So this got me to thinking. When we shoot long range, we must of course account for the distance the bullet will drift due to wind. We look at our ballistics chart and find that at say 1000 yards, the bullet will drift X number of inches in a 10mph crosswind. However, that number does not take into account what direction the wind is coming from. The rifling in our barrel causes the bullet to spin a certain direction. According to the Magnus Effect, all other variables being exactly the same, the bullet will hit in a different place if the wind is coming 90 degrees from the left versus coming 90 degrees from the right. Is there any way to account for this? Is the effect even big enough to worry about? Or it it more like the Coriolis effect in that, while it's there, it doesn't make much of an impact over a (relatively) short 1000 yards?

    Just something that got me to thinking. Perhaps this is well known and I just hadn't heard the name for it before. What do you guys think?
  2. LJ-MosinFreak-Buck

    LJ-MosinFreak-Buck Well-Known Member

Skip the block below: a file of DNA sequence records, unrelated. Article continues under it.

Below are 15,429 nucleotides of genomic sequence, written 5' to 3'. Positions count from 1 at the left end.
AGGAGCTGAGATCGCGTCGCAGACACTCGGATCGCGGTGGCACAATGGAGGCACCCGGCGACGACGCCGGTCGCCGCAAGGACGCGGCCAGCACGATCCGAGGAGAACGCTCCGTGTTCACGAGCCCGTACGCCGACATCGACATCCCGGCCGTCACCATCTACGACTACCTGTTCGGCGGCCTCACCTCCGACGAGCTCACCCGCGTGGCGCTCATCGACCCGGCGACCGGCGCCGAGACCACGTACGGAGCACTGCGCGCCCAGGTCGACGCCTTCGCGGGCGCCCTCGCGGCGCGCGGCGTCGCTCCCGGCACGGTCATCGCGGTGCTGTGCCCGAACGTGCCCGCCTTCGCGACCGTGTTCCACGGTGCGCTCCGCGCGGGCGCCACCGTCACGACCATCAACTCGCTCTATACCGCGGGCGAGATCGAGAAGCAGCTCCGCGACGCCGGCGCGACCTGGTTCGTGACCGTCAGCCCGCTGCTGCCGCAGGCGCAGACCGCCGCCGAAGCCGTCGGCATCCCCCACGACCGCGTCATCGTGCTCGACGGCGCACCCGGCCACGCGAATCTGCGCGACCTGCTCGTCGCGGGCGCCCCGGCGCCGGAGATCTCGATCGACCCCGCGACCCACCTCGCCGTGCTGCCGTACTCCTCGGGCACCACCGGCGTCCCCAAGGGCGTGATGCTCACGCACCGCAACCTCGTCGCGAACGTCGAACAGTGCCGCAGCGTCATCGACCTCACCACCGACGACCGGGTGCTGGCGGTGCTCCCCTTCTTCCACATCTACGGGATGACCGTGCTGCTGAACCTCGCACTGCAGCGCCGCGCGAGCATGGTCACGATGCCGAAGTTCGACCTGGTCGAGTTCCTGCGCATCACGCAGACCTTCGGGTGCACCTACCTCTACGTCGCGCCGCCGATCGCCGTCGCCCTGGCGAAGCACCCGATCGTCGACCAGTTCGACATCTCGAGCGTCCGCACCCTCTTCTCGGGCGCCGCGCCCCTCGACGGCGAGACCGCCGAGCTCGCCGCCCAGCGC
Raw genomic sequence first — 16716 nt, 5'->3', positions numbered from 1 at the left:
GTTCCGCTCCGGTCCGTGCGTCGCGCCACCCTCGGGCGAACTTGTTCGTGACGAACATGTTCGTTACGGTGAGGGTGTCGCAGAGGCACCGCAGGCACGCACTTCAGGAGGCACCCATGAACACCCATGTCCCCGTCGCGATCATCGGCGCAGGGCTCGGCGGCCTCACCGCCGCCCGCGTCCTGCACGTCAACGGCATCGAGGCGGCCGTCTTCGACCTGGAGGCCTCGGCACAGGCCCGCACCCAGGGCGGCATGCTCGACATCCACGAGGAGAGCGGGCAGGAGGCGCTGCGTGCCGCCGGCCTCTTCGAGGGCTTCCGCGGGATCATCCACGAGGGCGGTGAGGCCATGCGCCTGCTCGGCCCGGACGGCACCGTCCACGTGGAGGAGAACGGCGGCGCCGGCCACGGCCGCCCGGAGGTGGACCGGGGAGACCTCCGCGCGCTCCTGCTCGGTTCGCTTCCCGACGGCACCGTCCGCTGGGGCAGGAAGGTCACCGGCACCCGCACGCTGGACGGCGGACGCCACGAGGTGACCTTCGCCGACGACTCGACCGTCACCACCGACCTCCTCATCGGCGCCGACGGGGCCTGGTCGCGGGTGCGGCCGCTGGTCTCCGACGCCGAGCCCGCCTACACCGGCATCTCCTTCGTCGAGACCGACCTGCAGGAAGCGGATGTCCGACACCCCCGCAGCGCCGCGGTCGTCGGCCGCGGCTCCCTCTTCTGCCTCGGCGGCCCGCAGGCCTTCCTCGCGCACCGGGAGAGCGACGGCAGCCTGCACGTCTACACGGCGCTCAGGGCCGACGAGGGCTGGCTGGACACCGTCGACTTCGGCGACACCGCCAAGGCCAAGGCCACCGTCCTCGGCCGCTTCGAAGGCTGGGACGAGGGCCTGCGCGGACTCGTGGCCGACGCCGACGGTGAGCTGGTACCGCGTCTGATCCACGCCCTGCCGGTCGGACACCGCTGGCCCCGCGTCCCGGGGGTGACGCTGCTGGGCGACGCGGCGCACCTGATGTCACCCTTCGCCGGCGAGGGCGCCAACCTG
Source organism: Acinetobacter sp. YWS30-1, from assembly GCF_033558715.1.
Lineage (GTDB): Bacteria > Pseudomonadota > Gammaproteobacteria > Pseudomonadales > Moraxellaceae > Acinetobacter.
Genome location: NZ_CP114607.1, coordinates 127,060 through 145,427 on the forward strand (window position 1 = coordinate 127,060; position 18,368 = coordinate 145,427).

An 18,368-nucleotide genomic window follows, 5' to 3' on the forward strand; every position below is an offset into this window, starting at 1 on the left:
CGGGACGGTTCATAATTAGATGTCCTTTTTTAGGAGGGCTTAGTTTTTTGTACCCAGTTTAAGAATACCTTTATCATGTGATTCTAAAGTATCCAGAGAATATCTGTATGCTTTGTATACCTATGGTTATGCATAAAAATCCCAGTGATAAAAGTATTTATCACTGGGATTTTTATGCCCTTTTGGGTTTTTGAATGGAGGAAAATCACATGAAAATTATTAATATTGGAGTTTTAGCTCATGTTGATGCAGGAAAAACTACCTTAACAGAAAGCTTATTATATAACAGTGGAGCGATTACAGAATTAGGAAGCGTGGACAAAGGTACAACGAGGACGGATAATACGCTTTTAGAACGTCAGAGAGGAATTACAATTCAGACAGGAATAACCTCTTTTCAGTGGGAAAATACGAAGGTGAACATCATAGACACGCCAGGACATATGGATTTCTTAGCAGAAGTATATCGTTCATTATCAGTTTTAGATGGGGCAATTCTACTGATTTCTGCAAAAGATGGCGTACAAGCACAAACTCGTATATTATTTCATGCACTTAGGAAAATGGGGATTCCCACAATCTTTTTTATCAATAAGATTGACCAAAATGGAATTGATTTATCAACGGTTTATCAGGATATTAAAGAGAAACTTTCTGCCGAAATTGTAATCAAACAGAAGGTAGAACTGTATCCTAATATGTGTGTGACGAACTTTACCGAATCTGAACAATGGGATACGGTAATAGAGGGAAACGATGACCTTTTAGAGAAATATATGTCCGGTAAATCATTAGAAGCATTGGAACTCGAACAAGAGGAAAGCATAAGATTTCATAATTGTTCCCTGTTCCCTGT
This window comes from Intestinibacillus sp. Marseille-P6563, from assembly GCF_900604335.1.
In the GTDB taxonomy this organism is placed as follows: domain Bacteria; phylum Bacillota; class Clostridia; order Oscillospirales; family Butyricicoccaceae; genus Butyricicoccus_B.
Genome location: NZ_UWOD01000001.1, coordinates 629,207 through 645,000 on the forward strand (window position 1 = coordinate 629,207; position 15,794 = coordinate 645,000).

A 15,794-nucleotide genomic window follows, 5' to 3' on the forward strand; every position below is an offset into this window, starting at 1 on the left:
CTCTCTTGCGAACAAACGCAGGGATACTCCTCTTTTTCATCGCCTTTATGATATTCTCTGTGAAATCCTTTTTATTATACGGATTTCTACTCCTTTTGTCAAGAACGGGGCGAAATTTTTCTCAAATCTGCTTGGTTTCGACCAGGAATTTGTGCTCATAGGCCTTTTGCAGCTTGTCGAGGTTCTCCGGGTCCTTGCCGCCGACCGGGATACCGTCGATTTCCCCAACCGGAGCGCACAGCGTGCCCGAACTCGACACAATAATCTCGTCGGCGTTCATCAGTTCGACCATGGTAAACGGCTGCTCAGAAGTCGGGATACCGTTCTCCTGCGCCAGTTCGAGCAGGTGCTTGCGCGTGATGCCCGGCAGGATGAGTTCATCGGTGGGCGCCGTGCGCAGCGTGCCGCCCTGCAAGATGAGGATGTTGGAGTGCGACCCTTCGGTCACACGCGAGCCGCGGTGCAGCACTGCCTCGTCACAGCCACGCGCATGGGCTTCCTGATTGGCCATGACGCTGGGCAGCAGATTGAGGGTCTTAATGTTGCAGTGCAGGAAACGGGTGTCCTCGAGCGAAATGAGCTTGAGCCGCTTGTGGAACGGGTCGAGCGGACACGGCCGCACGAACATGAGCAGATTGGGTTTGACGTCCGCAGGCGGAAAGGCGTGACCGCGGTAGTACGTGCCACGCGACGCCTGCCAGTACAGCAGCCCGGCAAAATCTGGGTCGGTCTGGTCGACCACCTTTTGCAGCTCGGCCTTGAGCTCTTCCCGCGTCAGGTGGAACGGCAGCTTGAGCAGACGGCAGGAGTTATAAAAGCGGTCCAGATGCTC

Okay, so I marginally understand this(^^), but now how does the corialis effect work on long range shooting? I've looked it up on wiki but it doesn't seem to make sense. If someone could also explain this.

    sorry, OP.
  3. Frog48

    Frog48 Well-Known Member

    Interesting stuff.

    But I never shoot far enough to have to worry about it. :D
  4. hankdatank1362

    hankdatank1362 Well-Known Member

    Ok so I've read Understanding Firearm Ballistics cover to cover, more than once. Still, I doubt I could explain the physics behind the factors of Coriolis, spin drift (gyroscopic drift), the effects of wind friction at different angles of intersection (and at different stages of bullet flight), bullet flight time, etc... without screwing something up and sounding like a complete tool.

    It's time for a Zak Attack.

    The Sniper's Hide would also be a good place to ask these kind of questions.
  5. Cosmoline

    Cosmoline Well-Known Member

    I find that almost all my missed shots are the direct result of the Magnus effect and the Coriolis effect. That plus the impact of high speed subatomic particles. And the annoying guy next to me with the muzzle brake. In fact I have never missed a shot due to my own inability to hit the target.
  6. rcmodel

    rcmodel Member in memoriam